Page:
3 things to expect from your lawyer in a deadly-force civil suit

Police lawyer Lance LoRusso explains in his book When Cops Kill: The Aftermath of a Critical Incident that you should expect access, communication, and advice from your attorney

You’ve shot and killed an assailant. The suspect’s family is suing you. You have an attorney to represent you and craft your defense. What should you expect from him or her?

Three things, according to police lawyer Lance LoRusso: access, communication, and advice.

He elaborates on these and numerous other ingredients for winning in the post-shooting legal arena in his instructive guidebook, When Cops Kill: The Aftermath of a Critical Incident.

1.) Access. “You should have access to the attorney when you have questions, when events occur that require action on your part, and whenever you feel like you need access,” LoRusso writes.

“You should never be required to go through your chain of command to contact the attorney.”

2.) Communication. You should be kept informed about the status of your case, its strengths and weaknesses, and all related events coming up. “You also should be clear about the strategy for handling the lawsuit,” LoRusso says.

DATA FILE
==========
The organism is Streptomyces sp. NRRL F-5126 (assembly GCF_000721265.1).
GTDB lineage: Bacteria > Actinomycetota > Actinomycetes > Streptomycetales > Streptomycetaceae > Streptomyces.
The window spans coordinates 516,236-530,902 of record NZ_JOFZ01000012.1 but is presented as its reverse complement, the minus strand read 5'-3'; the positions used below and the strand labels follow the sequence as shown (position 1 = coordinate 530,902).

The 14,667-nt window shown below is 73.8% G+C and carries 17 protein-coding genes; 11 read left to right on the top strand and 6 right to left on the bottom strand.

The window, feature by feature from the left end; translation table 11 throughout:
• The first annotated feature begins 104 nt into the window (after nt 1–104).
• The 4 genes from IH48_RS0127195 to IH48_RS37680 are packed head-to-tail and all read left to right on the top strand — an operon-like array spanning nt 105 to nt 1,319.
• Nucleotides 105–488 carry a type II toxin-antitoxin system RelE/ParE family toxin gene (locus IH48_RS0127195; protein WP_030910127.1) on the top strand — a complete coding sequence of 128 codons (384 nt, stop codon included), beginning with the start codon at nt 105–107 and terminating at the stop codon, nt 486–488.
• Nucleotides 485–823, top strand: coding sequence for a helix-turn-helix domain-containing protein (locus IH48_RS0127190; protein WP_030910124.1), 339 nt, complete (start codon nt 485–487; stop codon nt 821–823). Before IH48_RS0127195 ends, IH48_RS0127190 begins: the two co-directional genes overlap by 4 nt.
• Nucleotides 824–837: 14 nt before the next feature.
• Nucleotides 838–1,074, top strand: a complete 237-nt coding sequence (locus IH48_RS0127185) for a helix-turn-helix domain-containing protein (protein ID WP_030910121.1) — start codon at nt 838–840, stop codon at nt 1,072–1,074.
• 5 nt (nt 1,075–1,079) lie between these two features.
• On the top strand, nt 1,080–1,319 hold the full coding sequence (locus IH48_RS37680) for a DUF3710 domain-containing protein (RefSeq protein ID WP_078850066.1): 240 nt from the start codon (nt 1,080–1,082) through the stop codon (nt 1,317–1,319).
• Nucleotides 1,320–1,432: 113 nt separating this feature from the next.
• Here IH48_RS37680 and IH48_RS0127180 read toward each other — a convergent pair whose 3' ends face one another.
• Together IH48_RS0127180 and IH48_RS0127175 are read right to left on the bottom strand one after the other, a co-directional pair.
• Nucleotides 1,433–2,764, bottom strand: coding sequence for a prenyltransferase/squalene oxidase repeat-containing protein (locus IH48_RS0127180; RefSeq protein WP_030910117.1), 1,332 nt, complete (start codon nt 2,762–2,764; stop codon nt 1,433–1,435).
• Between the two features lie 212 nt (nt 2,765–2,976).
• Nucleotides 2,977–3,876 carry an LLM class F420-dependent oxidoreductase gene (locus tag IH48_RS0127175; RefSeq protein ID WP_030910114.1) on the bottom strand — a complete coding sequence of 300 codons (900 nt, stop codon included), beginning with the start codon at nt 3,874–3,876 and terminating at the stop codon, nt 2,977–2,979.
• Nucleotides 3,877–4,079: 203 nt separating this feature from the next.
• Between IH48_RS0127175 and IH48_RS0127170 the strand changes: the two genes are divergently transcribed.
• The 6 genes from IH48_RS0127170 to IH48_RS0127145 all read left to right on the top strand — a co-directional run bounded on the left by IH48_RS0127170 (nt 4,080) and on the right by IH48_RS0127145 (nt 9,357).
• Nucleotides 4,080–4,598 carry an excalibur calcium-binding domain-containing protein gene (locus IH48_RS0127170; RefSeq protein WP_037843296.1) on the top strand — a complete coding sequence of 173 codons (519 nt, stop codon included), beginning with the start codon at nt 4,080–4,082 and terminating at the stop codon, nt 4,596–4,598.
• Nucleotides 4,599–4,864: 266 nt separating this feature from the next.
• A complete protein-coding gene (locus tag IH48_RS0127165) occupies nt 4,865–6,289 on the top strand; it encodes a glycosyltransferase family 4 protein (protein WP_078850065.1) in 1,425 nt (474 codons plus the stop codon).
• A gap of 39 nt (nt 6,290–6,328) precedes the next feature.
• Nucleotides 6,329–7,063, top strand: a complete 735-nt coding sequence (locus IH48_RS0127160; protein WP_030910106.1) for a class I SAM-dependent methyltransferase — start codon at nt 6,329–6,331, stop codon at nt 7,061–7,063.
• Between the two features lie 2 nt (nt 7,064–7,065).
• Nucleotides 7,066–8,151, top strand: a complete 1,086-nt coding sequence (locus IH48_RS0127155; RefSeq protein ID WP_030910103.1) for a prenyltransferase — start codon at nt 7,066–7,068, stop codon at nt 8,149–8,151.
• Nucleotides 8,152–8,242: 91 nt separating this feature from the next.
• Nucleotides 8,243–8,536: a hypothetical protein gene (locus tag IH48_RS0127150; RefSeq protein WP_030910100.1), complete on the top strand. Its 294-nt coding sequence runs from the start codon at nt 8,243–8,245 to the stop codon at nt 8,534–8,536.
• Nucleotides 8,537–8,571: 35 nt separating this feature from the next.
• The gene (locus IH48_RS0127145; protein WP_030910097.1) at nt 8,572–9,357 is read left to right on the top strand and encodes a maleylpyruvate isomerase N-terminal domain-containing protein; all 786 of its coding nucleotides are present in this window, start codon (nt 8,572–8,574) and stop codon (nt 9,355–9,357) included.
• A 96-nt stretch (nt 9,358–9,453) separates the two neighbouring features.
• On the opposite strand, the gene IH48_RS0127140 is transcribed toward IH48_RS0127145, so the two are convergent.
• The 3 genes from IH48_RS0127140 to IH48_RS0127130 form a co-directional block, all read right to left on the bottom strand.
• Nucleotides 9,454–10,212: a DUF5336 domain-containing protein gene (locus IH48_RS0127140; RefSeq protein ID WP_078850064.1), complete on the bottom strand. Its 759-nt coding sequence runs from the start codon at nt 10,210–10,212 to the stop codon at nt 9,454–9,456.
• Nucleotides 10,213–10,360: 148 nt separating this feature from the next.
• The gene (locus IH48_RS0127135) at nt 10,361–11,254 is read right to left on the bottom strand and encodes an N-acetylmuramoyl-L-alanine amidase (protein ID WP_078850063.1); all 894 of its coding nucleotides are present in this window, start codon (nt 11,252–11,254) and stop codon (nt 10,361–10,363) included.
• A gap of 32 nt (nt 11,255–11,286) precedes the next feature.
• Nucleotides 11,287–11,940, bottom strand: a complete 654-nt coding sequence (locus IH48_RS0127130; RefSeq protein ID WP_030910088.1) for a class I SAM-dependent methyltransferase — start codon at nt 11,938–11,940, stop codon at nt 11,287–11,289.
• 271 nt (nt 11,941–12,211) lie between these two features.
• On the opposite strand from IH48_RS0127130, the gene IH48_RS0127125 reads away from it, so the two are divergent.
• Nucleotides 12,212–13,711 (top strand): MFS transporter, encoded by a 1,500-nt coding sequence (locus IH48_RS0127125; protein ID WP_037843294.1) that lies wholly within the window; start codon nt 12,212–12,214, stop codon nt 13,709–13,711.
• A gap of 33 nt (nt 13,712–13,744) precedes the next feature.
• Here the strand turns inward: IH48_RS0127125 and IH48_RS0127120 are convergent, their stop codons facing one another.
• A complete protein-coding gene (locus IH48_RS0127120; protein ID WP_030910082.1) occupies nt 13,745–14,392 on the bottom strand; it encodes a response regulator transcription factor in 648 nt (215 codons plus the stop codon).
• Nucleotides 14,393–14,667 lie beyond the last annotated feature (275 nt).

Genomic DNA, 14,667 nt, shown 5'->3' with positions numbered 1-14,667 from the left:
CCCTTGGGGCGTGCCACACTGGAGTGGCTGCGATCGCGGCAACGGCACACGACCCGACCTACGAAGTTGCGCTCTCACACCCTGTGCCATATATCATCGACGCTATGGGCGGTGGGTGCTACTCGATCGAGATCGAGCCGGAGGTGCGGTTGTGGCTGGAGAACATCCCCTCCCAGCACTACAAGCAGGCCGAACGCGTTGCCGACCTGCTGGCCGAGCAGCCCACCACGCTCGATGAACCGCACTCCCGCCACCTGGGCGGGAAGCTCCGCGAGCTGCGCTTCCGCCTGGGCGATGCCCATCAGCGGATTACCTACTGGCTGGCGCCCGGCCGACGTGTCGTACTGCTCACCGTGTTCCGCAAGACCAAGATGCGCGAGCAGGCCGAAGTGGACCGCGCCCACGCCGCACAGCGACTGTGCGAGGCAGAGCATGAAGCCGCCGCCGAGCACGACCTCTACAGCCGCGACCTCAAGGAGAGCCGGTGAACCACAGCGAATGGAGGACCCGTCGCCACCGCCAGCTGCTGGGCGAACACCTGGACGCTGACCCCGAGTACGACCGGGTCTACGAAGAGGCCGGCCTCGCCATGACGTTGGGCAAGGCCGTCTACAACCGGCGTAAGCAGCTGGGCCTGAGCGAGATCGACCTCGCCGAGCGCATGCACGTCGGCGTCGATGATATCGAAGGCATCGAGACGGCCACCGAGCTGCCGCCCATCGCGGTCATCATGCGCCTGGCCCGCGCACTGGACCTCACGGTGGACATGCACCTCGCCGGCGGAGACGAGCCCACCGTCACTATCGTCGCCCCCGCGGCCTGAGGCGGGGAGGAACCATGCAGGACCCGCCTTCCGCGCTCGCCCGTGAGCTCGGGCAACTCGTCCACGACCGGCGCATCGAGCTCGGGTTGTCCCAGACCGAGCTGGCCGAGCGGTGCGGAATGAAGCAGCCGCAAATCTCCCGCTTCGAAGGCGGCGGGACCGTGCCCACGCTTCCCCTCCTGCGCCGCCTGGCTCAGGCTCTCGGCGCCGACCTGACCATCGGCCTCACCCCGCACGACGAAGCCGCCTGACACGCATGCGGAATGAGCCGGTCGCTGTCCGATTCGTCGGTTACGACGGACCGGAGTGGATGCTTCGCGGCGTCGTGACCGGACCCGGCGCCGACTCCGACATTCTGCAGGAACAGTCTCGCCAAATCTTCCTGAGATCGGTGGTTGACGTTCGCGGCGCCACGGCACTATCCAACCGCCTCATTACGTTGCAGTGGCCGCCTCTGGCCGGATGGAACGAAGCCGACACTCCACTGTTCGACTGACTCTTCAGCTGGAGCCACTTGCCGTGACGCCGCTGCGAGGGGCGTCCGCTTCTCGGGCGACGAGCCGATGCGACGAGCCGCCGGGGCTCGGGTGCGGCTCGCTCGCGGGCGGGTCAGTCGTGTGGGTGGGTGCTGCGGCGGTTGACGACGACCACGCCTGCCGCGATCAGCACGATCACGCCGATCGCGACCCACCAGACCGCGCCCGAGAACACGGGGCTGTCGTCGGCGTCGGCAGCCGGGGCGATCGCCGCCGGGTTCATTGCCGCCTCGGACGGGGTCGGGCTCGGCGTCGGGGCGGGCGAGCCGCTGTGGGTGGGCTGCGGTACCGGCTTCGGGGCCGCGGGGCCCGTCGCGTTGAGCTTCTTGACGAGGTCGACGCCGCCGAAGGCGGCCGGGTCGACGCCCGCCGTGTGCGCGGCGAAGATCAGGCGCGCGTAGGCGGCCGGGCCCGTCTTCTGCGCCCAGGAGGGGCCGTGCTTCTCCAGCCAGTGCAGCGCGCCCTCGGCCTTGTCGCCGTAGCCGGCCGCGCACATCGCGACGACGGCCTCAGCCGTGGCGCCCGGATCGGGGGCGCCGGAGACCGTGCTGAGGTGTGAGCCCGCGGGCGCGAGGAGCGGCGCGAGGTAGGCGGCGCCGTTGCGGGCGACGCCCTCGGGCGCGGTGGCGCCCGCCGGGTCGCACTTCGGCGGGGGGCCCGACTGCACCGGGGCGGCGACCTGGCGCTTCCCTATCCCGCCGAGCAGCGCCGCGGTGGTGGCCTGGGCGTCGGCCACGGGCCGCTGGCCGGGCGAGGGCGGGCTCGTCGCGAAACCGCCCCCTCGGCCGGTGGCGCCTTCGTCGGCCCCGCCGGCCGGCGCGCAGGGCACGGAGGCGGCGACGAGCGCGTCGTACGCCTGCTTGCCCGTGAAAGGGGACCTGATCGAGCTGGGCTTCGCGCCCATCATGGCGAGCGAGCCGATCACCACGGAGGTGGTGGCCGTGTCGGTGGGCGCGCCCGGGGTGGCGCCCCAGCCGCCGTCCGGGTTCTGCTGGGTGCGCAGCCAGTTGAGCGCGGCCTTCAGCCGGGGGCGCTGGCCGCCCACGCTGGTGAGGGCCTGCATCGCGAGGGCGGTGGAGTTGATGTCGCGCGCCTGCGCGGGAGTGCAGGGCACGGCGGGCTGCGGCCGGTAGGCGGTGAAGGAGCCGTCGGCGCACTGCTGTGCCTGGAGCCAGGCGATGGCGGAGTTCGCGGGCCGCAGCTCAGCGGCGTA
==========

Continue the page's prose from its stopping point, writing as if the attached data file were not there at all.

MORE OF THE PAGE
3.) Advice. “At the essence of your relationship with a lawyer, you should receive advice,” LoRusso explains.

“What can you expect from the process? What are the risks and benefits of the strategies and available options? How long will the lawsuit take? What will happen at the end? These and many others are all reasonable questions for you to ask and have answered.”

While you should hold your attorney responsible for meeting these obligations, “you also have an obligation to be accessible,” LoRusso points out.

“Provide your cell, home, and work numbers, along with your email addresses. Make certain your lawyer is aware of any vacation, training, or other situations that will limit your accessibility.”

See to it that you spend quality time with your lawyer “at critical milestones in the case,” LoRusso emphasizes.

For example, he says, you should have an in-depth discussion prior to the filing of your answer to the suit, prior to your deposition, prior to any mediation, and prior to trial.

“In-depth means in-person, uninterrupted, and ending only when your questions have been answered and you feel fully informed and prepared.”

Remember, he stresses, preparing a winning defense is a two-way street.

LoRusso’s book is available in soft-cover and Kindle formats through Amazon.com. He also maintains a blog on legal issues for LEOs, accessible at www.bluelinelawyer.com.

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